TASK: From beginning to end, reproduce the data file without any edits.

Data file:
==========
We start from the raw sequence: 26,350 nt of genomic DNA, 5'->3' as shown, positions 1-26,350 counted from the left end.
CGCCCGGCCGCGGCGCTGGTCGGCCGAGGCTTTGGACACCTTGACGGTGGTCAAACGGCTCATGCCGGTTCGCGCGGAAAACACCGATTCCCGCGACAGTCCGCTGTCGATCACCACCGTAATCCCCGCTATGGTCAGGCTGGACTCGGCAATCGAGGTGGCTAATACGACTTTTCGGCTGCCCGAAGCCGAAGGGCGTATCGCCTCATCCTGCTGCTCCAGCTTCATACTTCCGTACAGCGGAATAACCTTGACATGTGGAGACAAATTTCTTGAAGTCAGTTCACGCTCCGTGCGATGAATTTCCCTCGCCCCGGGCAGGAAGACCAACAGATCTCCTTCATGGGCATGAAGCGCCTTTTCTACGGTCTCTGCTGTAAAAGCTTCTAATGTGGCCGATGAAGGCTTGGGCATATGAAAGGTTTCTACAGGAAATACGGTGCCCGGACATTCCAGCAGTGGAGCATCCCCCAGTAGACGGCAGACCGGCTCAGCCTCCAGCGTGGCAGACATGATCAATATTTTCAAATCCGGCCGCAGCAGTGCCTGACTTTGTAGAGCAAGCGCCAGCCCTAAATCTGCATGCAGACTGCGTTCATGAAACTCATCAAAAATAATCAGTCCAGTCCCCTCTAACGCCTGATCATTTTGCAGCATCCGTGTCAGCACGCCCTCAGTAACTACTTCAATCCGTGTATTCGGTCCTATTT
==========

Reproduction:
We start from the raw sequence: 26,350 nt of genomic DNA, 5'->3' as shown, positions 1-26,350 counted from the left end.
CGCCCGGCCGCGGCGCTGGTCGGCCGAGGCTTTGGACACCTTGACGGTGGTCAAACGGCTCATGCCGGTTCGCGCGGAAAACACCGATTCCCGCGACAGTCCGCTGTCGATCACCACCGTAATCCCCGCTATGGTCAGGCTGGACTCGGCAATCGAGGTGGCTAATACGACTTTTCGGCTGCCCGAAGCCGAAGGGCGTATCGCCTCATCCTGCTGCTCCAGCTTCATACTTCCGTACAGCGGAATAACCTTGACATGTGGAGACAAATTTCTTGAAGTCAGTTCACGCTCCGTGCGATGAATTTCCCTCGCCCCGGGCAGGAAGACCAACAGATCTCCTTCATGGGCATGAAGCGCCTTTTCTACGGTCTCTGCTGTAAAAGCTTCTAATGTGGCCGATGAAGGCTTGGGCATATGAAAGGTTTCTACAGGAAATACGGTGCCCGGACATTCCAGCAGTGGAGCATCCCCCAGTAGACGGCAGACCGGCTCAGCCTCCAGCGTGGCAGACATGATCAATATTTTCAAATCCGGCCGCAGCAGTGCCTGACTTTGTAGAGCAAGCGCCAGCCCTAAATCTGCATGCAGACTGCGTTCATGAAACTCATCAAAAATAATCAGTCCAGTCCCCTCTAACGCCTGATCATTTTGCAGCATCCGTGTCAGCACGCCCTCAGTAACTACTTCAATCCGTGTATTCGGTCCTATTT